Socitm, the local government IT managers’ organisation, has said the initial findings from its long-awaited corporate service review show that it is well positioned to become the professional body for IT across the public sector.
The review, conducted by KPMG, also concluded that Socitm can fulful a “positive lead role” in delivering the government’s IT professionalism agenda.
But to drive these and other agendas Socitm has identified a number of key areas in which it needs to evolve or improve, with sorting out finances top of the organisation’s priority list.
The review makes clear that Socitm “needs to ensure that it can generate sufficient money to pay for current services and future development plans.” It says that options for financial restructuring, efficiencies and a “more appropriate balance between income and expenditure” must be explored as a priority.
The review also highlights the need for Socitm to develop and promote of stronger public vision of its aims and agenda, after the research found that 85% of members were not clear about Socitm’s current strategy.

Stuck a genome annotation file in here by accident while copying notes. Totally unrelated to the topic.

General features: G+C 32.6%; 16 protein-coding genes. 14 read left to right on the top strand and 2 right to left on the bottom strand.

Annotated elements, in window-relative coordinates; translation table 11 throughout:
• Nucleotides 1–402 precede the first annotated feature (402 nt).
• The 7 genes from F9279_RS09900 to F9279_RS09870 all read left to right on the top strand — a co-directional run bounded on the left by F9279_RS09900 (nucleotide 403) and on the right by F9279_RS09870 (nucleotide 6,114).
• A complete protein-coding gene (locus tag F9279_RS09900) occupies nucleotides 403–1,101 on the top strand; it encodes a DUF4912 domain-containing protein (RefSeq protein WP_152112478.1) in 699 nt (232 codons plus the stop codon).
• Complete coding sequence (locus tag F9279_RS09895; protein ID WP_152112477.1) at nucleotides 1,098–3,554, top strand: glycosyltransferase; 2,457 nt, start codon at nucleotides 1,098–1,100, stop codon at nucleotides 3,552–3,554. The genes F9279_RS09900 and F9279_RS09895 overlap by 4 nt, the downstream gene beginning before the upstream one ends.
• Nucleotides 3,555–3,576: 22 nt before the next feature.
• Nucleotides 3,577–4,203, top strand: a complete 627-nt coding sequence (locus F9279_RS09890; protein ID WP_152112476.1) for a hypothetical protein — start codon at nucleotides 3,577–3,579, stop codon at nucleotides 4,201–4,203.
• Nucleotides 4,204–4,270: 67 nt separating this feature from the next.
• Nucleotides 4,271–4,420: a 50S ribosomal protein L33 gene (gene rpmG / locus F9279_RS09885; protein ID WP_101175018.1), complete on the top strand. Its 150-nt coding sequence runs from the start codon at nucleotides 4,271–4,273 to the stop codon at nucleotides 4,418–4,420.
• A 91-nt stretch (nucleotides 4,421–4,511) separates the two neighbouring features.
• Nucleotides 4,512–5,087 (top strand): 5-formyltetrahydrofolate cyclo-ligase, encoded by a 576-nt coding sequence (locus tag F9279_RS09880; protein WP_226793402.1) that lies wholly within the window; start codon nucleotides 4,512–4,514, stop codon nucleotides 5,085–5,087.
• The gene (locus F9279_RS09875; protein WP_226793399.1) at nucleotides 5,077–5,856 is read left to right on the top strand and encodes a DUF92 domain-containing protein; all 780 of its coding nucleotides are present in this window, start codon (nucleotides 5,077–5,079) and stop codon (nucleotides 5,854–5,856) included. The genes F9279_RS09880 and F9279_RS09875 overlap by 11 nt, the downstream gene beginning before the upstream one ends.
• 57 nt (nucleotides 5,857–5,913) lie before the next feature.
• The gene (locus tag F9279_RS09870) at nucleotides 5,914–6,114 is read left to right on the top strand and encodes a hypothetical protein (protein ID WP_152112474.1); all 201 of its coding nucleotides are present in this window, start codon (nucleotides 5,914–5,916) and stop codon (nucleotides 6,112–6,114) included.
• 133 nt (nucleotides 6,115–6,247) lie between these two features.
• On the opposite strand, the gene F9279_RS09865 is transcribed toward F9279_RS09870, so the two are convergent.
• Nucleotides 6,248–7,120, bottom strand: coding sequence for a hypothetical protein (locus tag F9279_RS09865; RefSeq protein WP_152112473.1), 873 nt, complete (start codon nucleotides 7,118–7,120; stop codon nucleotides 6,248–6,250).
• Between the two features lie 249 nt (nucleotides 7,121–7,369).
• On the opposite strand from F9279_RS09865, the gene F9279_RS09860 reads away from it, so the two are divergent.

Lack of strong leadership was also identified by the review as holding Socitm back, with four out of five members voluntarily citing a lack of leadership as the major reason for Socitm’s current problems. The review said “both the day to day activities and future strategic direction of Socitm are being constrained by poor leadership.”
The review also found that a “dysfunctional” governance model was holding back Socitm, with many respondents believing Socitm is currently hamstrung by poor decision-making processes and poor management of services by the corporate team.
The review’s findings have already prompted Socitm to propose a series of changes to its make-up that were recently agreed by a special national council meeting.
Richard Steel, chief information officer at Newham and the incoming president of Socitm, said last week that the plans “mark a major step in the transformation of Socitm from a local government IT managers' association to something that fits with the central status of IT in a modern public sector organisation.”
The review process will now enter its second phase, with Steel charged with developing the organisation’s strategic direction and current president Rose Crozier expected to drive a programme to tackle governance issues.
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